The recent missile strike authorized by U.S. President Donald Trump in Syria after an apparent chemical weapons attack by the regime Bashar al-Assad represents a possible turning point in for new American Administration. It is also a turning point in a direction that is unlikely to benefit President Trump and U.S. national interests in the long-run.
President Donald Trump campaigned throughout both the Republican Party primaries and the General Election as a leader than would not simply embrace the Washington D.C. consensus where most every wrong in the world requires the white knight of the U.S. military to ride in and save the day. In fact, during the campaign, he practically brought a sledgehammer to the party while brutally and successfully assaulting the D.C. foreign policy elite. Ultimately, he was rewarded for this when he was crowned his party’s nominee and then upset Democrat Hillary Clinton in November. While much of what drew voters to him revolved around domestic policy and trade, it was clear a significant chunk of the American electorate was fed up with foreign adventures and interventionism. They wanted a President to focus on their needs, to defend them, and only focus on core national interests.
However, since a turbulent first couple of months in office, President Trump has now effectively surrounded himself with a cabinet full of very traditional D.C. insiders and thinkers. Their influence on the President appears to be large and gaining further ground while some of the President’s more unique advisors have been forced from service, such as his first National Security Advisor- Michael Flynn, or seemingly downgraded in importance, like campaign architect and firebrand Stephen Bannon.
This is the background to President Trump’s abrupt change in Syria policy.
Only a few days before the shocking chemical attack on Syrian citizens, it appeared that the Trump Administration was on its way to embracing a realpolitik view of the Syrian civil war and its resulting carnage. Secretary of State Rex Tillerson indicated that the Administration had no plans to push for Assad’s ouster. Yet, as soon as the disturbing images from the attack were beamed around the world, President Trump immediately stated that Assad crossed “many lines” and that his views on Assad had changed. The tone was focused and bellicose and made clear to most observers that President Trump would use force on the Syrian government. Then came the Tomahawk missile barrage of the air base from which it is asserted that the Assad regime launched its attack.
Now, the language in Washington and on the pages of most major national newspapers is practically seething and demanding the removal of Assad from power. Though President Trump has yet to personally outline what future measures he is going to take, a familiar pattern is emerging.
This pattern was visible in the run-up to President Bill Clinton’s 1999 Kosovo intervention, George W. Bush’s 2003 Iraq invasion, and Barack Obama’s 2011 Libya intervention as well. A steady drumbeat against the various regimes preceded further military efforts that eventually led to events that would topple each leader. Of course, with the partial exception of Kosovo, the long-term result of these interventions has been greater, not less chaos in those countries.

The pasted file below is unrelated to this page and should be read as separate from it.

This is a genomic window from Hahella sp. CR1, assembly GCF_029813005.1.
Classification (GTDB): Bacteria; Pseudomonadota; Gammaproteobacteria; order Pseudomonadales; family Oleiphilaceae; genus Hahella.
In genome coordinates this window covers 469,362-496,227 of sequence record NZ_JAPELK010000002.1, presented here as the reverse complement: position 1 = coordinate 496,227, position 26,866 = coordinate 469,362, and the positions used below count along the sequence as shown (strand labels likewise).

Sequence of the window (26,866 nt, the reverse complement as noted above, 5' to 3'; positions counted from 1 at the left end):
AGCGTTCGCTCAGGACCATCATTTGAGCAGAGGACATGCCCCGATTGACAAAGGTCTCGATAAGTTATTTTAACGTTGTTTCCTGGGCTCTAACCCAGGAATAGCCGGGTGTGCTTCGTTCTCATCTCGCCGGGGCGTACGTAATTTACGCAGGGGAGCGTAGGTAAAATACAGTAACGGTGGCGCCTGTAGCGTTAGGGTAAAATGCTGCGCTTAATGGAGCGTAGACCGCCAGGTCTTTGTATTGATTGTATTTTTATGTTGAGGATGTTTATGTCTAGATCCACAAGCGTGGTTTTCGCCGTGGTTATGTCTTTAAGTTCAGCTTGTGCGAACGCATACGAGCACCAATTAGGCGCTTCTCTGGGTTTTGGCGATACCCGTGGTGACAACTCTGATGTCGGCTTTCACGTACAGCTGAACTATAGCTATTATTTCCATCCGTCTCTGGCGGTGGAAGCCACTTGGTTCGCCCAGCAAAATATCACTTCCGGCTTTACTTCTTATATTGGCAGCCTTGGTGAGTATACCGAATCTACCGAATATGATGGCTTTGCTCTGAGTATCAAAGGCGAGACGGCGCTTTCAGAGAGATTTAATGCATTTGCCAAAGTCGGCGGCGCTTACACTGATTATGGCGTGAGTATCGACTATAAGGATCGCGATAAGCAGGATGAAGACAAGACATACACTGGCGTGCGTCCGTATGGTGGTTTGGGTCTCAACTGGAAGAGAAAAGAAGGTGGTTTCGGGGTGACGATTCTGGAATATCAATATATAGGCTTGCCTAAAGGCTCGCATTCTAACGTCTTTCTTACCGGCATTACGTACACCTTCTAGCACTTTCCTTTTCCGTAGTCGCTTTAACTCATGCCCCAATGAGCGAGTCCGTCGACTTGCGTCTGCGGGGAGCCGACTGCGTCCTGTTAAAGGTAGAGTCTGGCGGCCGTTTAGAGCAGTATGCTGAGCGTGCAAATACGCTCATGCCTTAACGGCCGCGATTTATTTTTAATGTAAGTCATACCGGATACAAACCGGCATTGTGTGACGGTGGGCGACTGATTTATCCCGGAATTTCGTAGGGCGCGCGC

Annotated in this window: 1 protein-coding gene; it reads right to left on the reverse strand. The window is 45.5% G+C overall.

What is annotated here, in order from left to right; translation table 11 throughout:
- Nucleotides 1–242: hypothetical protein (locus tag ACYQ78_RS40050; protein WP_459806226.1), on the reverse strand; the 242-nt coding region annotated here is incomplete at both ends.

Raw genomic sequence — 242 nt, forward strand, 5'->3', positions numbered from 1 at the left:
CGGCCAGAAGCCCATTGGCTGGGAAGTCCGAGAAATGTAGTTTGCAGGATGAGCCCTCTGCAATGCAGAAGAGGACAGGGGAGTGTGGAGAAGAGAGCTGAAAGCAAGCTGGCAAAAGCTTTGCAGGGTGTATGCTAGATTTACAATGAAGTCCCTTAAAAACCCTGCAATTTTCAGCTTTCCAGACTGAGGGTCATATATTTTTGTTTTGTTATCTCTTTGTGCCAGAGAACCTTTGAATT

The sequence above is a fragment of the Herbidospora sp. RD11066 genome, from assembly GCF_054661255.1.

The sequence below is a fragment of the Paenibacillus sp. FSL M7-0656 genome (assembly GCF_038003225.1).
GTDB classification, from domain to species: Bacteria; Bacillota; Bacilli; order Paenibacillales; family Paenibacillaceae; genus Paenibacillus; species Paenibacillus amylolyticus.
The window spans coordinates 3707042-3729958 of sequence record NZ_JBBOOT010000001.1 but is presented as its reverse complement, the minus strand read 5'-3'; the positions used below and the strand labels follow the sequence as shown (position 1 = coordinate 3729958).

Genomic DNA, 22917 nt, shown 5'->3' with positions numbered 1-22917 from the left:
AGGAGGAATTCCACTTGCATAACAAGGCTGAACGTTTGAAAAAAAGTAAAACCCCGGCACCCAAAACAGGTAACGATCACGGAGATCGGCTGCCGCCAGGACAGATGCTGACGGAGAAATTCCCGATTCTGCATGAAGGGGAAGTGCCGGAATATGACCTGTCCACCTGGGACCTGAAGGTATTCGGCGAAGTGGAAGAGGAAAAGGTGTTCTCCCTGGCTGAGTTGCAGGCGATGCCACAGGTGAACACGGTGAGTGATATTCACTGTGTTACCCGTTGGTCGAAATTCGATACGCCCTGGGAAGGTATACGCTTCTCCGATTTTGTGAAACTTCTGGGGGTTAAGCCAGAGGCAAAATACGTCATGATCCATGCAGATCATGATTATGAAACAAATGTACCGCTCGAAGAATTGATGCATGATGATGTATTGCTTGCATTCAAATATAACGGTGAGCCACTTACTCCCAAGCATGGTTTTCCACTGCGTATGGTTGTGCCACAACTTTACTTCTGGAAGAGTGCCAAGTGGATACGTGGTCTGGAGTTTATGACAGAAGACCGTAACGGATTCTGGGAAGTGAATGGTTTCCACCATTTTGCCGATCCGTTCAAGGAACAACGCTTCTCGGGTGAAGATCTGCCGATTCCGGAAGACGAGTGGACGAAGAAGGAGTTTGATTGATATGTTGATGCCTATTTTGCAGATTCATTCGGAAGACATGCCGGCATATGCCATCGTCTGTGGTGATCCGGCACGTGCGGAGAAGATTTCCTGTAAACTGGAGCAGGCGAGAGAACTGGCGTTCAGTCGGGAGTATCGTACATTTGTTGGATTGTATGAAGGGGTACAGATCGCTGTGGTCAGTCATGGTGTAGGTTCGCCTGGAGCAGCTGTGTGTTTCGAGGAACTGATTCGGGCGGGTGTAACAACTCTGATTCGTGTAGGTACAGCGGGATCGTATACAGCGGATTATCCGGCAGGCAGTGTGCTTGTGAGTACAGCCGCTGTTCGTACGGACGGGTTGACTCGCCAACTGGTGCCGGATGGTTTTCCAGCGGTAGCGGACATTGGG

It is now increasingly likely that President Trump may find himself struggling not to drown in the sands of Mesopotamia as much as his predecessors. With most of his new advisors representing at least some level of pro-interventionism, it would take a very willful President who understands deeply what they want to do with policy to not be swept up in the war fever. For President Trump, a leader with no real foreign policy experience and who is looking to boost sagging poll numbers, it could be even easier for him to move in this direction.
Tragically, this would be a serious mistake.
Candidate Donald Trump was correct that it is the role of the U.S. President to look after U.S. national interests and not spend precious resources abroad in a scattershot, knee-jerk fashion. Candidate Trump appeared to intuitively grasp that the greatest challenge for the U.S., in the long run, was the rise of China in East Asia and that it would only be through kick-starting the U.S. economy and rebuilding the U.S. military could this challenge be adequately dealt with. European and Middle Easter conflicts had, for decades, distracted the U.S. from being able to focus laser-like on this bigger challenge.
Unfortunately, a deeper engagement in Syria will inevitably put all of that on the back burner. Worse, it risks an even greater rupture with Russia given Russia’s own Syrian intervention designed to prop up the Assad regime. This, in turn, will keep the percolating neo-Cold War between the U.S. and Russia in a deep freeze despite President Trump’s initially, and correctly, expressed a desire for better relations with Moscow.
President Trump had, and retains, the ability to recast U.S. foreign policy and shift away from the kind of reckless, non-strategic interventionism that has become the calling card of U.S. foreign policy ever since it lost it’s Cold War nemesis, the Soviet Union. But this will require President Trump to do as he did during his improbable campaign and dispense with status quo thinking. If he does, he can recapture the initiative and do what American presidents should always do- defend core national interests.
President Trump should not succumb to the siren song of some vague and amorphous “international consensus” that is favored by the very cosmopolitan elites that disdain him and still can’t quite believe he occupies the White House.